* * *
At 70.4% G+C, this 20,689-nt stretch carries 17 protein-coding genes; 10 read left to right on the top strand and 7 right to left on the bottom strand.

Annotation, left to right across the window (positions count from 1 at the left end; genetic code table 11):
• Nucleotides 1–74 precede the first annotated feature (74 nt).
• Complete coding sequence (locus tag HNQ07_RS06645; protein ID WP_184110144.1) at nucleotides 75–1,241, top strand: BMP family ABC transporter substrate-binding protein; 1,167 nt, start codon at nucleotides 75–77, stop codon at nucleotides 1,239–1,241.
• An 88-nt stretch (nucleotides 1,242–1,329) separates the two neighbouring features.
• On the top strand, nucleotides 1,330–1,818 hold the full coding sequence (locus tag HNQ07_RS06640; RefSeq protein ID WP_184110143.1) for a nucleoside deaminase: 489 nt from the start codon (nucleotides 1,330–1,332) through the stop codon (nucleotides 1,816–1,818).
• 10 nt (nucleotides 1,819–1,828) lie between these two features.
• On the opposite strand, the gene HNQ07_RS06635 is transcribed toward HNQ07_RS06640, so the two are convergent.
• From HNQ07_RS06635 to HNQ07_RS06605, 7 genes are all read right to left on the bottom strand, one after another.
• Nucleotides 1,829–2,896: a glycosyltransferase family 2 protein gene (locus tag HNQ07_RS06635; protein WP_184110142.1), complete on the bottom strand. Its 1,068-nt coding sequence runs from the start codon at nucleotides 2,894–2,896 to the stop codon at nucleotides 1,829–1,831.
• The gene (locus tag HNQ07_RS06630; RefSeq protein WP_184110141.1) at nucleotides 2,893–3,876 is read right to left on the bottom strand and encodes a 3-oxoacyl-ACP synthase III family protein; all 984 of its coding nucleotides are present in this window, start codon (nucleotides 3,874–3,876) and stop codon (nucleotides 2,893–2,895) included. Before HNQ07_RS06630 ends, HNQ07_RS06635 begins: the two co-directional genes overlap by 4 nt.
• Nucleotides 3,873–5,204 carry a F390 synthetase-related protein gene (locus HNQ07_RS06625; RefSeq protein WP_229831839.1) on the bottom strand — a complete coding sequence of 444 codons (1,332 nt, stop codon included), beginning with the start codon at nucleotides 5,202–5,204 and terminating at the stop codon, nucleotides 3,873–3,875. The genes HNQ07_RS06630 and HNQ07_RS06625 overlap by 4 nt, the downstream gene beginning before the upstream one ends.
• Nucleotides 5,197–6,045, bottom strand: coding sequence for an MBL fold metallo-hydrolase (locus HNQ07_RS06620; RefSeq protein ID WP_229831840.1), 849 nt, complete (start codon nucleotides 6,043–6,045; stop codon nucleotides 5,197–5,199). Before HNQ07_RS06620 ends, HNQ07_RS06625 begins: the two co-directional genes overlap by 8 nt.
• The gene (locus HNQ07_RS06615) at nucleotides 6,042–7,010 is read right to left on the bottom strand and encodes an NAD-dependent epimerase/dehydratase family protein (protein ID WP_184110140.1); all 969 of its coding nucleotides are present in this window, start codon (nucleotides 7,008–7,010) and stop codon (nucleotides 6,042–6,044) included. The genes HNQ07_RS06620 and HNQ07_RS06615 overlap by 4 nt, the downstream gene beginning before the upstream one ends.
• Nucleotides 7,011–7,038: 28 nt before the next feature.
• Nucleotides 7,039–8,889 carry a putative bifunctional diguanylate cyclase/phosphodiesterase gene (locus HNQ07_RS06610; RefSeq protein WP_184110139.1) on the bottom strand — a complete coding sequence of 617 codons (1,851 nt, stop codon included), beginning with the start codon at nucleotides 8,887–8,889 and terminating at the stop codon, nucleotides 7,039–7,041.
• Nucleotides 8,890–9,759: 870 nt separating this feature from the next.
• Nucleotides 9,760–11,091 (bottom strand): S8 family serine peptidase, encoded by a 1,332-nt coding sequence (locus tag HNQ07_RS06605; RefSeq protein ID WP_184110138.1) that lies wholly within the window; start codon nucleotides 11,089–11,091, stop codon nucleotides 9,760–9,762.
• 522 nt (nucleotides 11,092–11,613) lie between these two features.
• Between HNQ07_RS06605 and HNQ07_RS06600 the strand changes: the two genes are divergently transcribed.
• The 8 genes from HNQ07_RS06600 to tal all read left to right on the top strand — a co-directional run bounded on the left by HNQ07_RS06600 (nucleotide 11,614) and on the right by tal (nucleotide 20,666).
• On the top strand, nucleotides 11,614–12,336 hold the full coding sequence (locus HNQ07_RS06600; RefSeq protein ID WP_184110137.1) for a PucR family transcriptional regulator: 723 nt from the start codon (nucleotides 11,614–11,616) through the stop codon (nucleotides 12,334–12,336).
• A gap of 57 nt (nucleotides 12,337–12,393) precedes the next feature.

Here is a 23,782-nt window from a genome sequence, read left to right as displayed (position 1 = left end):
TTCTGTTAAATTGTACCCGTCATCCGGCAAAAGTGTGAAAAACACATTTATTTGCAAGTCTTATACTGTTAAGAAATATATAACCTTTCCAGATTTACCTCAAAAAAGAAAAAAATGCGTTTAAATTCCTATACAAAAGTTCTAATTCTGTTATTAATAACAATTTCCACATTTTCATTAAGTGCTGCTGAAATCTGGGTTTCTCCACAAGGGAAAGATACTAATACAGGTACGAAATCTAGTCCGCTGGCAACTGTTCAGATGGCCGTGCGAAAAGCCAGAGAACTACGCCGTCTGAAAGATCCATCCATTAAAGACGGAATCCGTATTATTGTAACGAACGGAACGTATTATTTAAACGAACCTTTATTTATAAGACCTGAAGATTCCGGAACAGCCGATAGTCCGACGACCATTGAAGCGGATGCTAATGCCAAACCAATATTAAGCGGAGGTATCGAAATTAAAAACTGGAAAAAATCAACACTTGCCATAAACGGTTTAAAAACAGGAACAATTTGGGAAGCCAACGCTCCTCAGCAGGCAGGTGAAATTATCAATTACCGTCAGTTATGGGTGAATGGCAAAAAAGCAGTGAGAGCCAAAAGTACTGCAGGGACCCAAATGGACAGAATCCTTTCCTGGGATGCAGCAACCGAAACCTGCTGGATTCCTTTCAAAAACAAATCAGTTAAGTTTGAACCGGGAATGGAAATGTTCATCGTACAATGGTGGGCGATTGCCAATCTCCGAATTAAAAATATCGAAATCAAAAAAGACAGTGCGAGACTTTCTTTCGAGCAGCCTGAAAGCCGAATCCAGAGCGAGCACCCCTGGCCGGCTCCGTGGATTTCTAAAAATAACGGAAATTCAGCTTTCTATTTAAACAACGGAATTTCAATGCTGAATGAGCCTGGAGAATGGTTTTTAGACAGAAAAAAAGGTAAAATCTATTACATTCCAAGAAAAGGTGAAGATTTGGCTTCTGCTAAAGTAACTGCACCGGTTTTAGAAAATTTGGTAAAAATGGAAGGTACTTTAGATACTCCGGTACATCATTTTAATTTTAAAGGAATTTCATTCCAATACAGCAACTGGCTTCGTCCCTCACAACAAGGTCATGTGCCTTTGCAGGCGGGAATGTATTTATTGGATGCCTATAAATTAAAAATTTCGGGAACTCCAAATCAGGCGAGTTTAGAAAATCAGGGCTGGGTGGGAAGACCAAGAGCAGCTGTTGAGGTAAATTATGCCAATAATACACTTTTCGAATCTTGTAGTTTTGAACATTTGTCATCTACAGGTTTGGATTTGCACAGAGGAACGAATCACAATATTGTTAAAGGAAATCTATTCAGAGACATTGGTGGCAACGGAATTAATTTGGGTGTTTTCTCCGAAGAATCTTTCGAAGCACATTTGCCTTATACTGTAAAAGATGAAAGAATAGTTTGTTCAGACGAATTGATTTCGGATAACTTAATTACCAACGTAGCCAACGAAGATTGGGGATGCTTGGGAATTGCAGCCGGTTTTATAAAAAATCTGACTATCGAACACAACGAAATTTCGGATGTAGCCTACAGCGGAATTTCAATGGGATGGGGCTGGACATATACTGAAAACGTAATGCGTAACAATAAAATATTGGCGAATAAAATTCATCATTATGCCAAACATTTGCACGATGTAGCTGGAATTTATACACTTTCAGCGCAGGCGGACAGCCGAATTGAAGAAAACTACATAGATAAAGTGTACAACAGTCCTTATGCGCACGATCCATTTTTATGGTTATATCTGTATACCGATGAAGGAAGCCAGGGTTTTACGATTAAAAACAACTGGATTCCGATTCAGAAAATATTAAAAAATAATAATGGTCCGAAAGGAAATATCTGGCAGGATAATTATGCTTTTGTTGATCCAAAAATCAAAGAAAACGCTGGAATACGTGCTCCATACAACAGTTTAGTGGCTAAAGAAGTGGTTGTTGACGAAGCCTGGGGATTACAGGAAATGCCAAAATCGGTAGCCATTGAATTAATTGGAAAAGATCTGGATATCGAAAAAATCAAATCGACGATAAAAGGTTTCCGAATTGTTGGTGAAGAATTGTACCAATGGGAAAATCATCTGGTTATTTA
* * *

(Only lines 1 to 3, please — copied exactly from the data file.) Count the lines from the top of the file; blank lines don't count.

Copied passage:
At 70.4% G+C, this 20,689-nt stretch carries 17 protein-coding genes; 10 read left to right on the top strand and 7 right to left on the bottom strand.

Annotation, left to right across the window (positions count from 1 at the left end; genetic code table 11):
• Nucleotides 1–74 precede the first annotated feature (74 nt).